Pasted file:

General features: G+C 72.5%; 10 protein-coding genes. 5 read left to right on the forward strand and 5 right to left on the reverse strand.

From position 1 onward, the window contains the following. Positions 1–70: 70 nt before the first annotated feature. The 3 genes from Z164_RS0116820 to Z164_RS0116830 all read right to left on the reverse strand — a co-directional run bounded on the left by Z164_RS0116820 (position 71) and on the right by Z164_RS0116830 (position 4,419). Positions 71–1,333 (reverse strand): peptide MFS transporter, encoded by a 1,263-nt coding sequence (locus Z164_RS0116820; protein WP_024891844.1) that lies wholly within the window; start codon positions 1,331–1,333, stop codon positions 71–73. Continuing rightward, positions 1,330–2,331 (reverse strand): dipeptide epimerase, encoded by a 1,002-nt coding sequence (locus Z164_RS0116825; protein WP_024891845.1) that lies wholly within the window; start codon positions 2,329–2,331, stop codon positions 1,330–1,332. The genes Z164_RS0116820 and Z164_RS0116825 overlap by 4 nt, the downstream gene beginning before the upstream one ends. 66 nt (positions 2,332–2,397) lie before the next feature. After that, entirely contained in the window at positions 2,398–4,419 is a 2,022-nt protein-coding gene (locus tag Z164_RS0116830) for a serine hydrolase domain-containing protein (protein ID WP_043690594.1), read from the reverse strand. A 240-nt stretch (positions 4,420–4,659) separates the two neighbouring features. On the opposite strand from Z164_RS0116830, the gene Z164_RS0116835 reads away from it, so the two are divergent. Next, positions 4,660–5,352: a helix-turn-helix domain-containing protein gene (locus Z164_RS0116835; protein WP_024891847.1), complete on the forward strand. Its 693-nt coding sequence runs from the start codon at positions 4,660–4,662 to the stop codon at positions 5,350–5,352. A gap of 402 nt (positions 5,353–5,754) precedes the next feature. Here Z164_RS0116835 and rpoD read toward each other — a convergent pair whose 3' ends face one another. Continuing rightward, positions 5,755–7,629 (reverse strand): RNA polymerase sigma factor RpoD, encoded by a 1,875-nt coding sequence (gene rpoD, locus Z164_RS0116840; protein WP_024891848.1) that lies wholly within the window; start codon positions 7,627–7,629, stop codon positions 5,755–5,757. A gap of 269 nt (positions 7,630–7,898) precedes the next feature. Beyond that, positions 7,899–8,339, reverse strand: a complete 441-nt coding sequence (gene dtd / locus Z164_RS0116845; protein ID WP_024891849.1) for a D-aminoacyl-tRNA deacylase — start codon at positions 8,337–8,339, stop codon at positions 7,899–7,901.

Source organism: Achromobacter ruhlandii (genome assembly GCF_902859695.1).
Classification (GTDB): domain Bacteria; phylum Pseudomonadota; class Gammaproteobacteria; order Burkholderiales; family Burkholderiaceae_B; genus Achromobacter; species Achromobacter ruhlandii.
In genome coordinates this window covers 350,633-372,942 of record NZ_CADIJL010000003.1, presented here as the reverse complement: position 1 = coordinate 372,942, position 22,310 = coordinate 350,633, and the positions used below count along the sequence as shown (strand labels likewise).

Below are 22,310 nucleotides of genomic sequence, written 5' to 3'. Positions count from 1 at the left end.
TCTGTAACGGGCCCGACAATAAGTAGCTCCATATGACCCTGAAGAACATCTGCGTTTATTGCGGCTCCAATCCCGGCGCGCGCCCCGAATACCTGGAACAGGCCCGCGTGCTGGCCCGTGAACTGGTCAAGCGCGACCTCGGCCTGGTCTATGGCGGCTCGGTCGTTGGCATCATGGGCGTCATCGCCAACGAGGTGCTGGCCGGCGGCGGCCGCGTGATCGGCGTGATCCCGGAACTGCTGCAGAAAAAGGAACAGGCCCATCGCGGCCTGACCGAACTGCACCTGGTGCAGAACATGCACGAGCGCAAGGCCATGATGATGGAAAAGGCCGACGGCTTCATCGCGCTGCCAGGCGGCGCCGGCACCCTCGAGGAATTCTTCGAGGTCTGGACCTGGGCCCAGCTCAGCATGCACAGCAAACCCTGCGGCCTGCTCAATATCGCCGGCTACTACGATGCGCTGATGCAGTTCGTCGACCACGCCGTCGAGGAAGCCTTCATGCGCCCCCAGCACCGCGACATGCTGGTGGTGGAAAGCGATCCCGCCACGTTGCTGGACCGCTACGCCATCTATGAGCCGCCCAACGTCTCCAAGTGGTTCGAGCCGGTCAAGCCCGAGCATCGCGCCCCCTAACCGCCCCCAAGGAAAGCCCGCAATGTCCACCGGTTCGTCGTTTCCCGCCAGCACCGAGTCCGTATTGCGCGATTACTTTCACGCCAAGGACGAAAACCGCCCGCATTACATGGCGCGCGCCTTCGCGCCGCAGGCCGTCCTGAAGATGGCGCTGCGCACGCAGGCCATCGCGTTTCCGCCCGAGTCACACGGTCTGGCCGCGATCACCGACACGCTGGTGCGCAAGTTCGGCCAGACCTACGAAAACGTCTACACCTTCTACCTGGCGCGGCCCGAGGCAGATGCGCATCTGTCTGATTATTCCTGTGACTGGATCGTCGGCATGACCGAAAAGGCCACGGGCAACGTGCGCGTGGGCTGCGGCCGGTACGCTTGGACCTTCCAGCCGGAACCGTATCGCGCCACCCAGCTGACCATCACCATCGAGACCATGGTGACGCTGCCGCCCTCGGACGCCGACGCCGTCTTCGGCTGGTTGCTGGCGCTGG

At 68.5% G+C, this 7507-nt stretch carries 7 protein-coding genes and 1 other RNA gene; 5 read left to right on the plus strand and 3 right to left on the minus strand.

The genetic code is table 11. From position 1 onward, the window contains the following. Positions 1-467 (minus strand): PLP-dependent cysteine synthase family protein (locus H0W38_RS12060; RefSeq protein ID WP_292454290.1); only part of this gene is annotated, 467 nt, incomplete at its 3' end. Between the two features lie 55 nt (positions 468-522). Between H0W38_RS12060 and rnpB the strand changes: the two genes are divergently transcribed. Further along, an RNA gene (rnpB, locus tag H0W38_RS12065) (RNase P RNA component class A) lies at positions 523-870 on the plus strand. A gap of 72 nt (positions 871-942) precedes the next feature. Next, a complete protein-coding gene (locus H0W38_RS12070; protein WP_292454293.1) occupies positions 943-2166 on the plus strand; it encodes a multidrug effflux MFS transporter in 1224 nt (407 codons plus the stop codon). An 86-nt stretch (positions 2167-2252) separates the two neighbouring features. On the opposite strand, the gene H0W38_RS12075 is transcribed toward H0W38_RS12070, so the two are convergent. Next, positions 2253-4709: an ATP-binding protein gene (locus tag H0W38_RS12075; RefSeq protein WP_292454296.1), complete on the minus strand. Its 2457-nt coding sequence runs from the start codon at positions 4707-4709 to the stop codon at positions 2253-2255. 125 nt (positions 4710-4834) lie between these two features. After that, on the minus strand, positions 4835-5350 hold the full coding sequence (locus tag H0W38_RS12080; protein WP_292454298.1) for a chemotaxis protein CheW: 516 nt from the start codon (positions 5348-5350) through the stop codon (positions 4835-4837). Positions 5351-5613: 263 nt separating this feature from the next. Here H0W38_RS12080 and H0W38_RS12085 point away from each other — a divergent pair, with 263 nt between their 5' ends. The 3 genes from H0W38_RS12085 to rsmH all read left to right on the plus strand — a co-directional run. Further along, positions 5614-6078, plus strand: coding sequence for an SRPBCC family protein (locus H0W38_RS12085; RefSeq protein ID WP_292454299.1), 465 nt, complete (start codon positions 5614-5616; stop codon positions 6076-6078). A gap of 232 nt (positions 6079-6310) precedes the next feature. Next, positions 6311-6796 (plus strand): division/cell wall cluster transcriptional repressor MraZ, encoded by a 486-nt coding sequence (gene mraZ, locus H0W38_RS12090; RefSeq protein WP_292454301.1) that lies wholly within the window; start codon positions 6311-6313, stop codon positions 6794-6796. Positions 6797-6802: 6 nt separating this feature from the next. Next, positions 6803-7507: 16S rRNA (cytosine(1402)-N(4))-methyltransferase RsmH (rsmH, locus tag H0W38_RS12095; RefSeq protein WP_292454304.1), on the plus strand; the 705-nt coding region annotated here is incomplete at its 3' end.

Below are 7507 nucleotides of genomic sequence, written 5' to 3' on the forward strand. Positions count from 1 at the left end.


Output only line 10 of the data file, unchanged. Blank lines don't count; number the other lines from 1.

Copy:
Below are 7507 nucleotides of genomic sequence, written 5' to 3' on the forward strand. Positions count from 1 at the left end.